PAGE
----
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Pearson project will be delayed a year

POULSBO — The oldest school in the North Kitsap School District will have to wait one more year for its long-awaited renovations.

Pearson Elementary, which was scheduled to have renovation work completed this summer, will have to wait until the summer of 2004 because the North Kitsap School Board terminated its contract with Granquist Construction Company at the May 22 meeting.

The board’s decision was based on the fact that Granquist did not provide evidence that it had performance and payment bonds required by the contract.

Performance bonds ensure that if a construction company does not complete the required work, the other party — in this case, the school district — will be covered. Payment bonds ensure that if the company does not pay subcontractors, they will also be covered.

School district officials first became aware of the potential problem on May 5, when they were notified by Contractors Bonding and Insurance Company (CBIC) that the bonds Granquist claimed it had were not issued or authorized by CBIC.

Officials from Granquist Construction, which is based in Port Orchard, did not return a message left by the Herald.

Robin Shoemaker, the district’s director of capital projects, said postponing the project until 2004 is the best option.

While it delays the completion of the project a year, she added, it will mean that the school year won’t be interrupted or disrupted — something that would happen if the district scrambled to replace Granquist.

School Board Supt. Gene Medina said a hectic delay in the school year would be bad for students and staff.

“If you disrupt the beginning of the school year this way... it isn’t the way to go,” he said.

The delay likely won’t interfere with state matching funds for the project, but the district hasn’t yet received that notification in writing.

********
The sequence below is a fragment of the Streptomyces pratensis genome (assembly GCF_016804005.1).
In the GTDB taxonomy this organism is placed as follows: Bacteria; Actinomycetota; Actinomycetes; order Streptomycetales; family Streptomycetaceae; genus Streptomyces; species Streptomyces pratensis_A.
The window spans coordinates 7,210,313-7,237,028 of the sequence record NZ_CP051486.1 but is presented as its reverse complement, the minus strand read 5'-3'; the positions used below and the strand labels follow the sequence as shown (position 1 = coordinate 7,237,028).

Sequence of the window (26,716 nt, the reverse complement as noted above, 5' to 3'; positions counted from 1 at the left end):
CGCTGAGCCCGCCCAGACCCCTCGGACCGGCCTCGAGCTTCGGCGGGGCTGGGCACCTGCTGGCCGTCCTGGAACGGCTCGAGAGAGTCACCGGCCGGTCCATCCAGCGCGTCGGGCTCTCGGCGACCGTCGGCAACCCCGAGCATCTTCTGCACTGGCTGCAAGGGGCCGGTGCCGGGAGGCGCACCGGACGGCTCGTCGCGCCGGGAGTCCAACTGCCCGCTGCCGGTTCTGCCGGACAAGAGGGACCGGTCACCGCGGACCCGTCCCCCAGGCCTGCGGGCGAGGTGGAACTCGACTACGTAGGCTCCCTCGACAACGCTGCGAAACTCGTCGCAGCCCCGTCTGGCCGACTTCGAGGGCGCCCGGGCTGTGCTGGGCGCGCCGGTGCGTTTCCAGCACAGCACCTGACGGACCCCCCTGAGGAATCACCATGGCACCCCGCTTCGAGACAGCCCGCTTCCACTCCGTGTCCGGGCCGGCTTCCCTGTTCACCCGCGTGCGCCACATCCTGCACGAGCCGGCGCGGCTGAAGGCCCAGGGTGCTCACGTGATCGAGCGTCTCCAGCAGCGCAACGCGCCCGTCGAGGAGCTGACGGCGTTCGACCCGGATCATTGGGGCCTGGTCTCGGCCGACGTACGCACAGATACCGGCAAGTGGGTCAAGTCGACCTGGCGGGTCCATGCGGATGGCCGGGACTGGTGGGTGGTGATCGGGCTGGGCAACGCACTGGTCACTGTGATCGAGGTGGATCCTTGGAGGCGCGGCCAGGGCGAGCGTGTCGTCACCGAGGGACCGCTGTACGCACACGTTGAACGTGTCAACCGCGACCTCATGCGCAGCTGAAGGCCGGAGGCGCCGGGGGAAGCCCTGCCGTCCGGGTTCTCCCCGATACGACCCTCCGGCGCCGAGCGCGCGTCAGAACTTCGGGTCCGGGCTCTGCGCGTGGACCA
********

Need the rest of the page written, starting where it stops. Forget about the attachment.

Granquist was the low bidder on the project, for $2.7 million.

No problems have been found with the work Granquist completed last summer.

The school’s renovations are partially funded by a $60-million-dollar bond passed by voters in 2001.

Once all the work is completed, the school will have received improvements in the ventilation system, carpeting, and electrical system, which were the basic requirements of the renovation.

Other projects include an air conditioning system; added equipment and table storage area for the multi-purpose room; better access to the stage, currently accessible only by a narrow set of stairs; water service on public water, instead of the well and pump that are now used; a full staff restroom in the lower building; replaced carpet and flooring throughout the building; more casework storage in the classrooms; and padding, volleyball floor sleeves, and a wall-mounted basketball backstop in the gym.

Shoemaker said that district staff are disappointed by the delay, but are lucky to have caught it when they did.

“We caught it in time before work had begun,” she said at the board meeting. “This could have been more serious and much, much more costly.”

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